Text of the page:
I am still confused. So is the Sunday of the Feast of the Baptism of Our Lord sort of a double Sunday which is the end of the Christmas season but also the first Sunday in Ordinary Time? Or is it that we don’t really have a first Sunday in Ordinary Time but the next Sunday is called the Second Sunday in Ordinary Time because they aren’t counting Sundays but weeks?


The end of the Christmas season was Evening Prayer I, Saturday, January 12. January 13 was the first Sunday in Ordinary Time, which is never celebrated as such, because the Baptism feast trumps it.


Two paragraphs from the General Norms of the Liturgical Year document may clear things up:

  1. The Christmas season runs from evening prayer I of Christmas until the Sunday after Epiphany or after 6 January, inclusive.

  2. Ordinary Time begins on Monday after the Sunday following 6 January and continues until Tuesday before Ash Wednesday inclusive. It begins again on Monday after Pentecost and ends before evening prayer I of the First Sunday of Advent.

Source: scborromeo.org/litcal.htm

In other words, this year, the Christmas season ended at midnight between Jan 13 and 14. And, there is no first Sunday of ordinary time since “ordinary time” begins on Monday–this year, on the 14th.


Do you mind my asking why you say that? I’ve only ever heard that the Baptism of the Lord is still part of the Christmas season. I’m open to correction if I’m wrong. My liturgical calendar says “Last Day of Christmas Time” on Sunday, January 13th for the Feast of the Baptism of the Lord. :shrug:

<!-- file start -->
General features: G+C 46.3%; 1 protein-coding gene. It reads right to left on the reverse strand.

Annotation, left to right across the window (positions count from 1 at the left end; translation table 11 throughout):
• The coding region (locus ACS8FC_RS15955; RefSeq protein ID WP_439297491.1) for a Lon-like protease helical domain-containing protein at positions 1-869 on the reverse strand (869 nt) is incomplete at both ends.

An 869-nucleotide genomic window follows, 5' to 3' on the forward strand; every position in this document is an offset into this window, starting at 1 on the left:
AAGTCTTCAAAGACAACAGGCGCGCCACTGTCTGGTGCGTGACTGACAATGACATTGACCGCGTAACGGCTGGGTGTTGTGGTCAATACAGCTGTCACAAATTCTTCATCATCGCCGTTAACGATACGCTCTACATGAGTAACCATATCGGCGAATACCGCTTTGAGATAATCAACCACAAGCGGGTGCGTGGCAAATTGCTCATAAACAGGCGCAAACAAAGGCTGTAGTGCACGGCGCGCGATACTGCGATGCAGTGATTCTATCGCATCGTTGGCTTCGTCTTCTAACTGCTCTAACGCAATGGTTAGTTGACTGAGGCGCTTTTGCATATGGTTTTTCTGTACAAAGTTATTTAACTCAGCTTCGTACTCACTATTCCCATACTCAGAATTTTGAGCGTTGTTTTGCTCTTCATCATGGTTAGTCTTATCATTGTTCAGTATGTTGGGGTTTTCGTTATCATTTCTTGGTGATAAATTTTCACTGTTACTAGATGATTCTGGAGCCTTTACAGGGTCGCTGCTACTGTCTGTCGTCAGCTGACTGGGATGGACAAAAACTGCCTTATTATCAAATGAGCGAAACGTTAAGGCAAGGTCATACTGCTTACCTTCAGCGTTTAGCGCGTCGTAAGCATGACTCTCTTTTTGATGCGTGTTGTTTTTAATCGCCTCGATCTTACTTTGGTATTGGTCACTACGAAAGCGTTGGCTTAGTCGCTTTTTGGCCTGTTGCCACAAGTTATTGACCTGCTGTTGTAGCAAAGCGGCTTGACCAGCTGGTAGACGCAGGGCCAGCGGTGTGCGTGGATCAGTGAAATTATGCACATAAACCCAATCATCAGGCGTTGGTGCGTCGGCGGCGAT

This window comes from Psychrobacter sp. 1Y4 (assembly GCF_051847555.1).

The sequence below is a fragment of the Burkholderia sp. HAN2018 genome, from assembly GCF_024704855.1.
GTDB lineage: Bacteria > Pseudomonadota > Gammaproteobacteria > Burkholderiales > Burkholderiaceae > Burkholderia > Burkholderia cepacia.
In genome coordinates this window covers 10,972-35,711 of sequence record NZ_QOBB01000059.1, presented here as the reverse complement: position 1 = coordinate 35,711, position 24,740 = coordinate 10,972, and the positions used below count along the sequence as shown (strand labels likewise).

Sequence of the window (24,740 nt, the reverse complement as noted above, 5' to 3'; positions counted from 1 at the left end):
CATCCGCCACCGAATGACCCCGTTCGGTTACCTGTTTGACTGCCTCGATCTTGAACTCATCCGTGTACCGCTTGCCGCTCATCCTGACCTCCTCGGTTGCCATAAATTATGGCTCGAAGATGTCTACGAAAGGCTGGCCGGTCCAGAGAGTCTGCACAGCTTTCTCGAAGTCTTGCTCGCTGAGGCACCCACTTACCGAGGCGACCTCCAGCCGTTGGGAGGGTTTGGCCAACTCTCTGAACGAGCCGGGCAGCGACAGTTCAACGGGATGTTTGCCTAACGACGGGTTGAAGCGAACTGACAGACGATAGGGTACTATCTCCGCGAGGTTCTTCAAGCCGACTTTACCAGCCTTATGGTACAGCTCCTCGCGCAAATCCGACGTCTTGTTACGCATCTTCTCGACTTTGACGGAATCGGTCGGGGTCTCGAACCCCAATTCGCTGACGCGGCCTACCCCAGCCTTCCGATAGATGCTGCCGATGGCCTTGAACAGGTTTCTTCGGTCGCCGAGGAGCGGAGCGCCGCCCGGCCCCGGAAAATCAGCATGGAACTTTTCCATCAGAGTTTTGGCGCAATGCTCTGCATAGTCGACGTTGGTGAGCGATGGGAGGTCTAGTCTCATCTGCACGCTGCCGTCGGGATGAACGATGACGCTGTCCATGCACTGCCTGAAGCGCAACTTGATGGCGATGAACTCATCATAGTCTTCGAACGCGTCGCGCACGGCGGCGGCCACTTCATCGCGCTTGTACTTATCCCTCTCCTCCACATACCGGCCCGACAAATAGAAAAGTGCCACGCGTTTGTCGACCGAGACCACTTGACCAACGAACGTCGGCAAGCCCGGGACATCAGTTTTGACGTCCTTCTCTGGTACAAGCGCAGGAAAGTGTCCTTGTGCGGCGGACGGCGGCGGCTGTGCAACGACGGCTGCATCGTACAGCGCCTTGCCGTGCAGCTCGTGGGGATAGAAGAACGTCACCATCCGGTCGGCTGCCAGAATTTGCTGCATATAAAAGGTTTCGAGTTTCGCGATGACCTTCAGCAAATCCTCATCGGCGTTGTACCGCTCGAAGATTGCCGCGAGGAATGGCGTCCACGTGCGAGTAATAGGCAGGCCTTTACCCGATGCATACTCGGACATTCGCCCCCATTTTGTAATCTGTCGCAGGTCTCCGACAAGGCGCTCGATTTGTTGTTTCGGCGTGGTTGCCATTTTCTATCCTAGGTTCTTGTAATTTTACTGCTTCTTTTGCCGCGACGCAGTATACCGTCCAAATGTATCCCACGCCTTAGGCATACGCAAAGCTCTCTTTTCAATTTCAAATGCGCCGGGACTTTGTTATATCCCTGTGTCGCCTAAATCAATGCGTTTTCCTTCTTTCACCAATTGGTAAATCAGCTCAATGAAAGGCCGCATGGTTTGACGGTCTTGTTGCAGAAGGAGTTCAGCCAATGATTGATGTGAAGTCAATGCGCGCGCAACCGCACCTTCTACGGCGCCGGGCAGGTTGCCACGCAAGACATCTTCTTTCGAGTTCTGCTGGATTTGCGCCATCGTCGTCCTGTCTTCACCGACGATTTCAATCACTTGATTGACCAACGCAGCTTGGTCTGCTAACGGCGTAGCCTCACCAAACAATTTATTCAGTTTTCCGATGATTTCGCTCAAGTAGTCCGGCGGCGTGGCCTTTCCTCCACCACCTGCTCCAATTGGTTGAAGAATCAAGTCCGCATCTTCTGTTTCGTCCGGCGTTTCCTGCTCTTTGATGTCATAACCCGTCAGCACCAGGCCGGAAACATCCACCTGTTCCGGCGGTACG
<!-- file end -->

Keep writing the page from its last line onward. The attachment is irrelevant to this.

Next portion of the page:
I think this is one of those cases where those of us who have Type A personalities get hung up on details that the Type B personality of the Church doesn’t stress out about (like how we bend over backward trying to make sure that Lent is exactly 40 days when it really isn’t). The first week of Ordinary Time isn’t a full week, but we desparately want it to be more neat and tidy. :slight_smile: (I’m not pointing the finger at anyone but myself here. :o I’ve had all these internal conversations with myself for a long time now.)


Oh, well with the quote from the General Norms I guess I stand corrected. It sure seemed like Baptism was a Sunday in Ordinary Time from reading my LOTH volume. Thanks for clearing it up.

And I’m not sure that I have a Type A personality except here on the net…


I note that in recent times the Epiphany is often described as embracing three manifestations of Jesus - to the Wise Men, in the Baptism by John, and by the miracle of the wine at Cana. Thus the Feast of the Baptism provides a completion to the Solemnity of the Epiphany.


The lectionary used in my parish church very clearly states in the ‘Ordinary Time’ section that ‘The first Sunday in Ordinary Time is the Baptism of the Lord.’

However, the readings for the Baptism come at the end of the section headed ‘Christmas.’

My ‘Daily Roman Missal’ has got ‘Baptism of the Lord’ listed at the beginning of the section ‘Ordinary Time’ (published by Midwest Theological Forum, USA, 2010, p. xxxvi), and not in the Christmas season.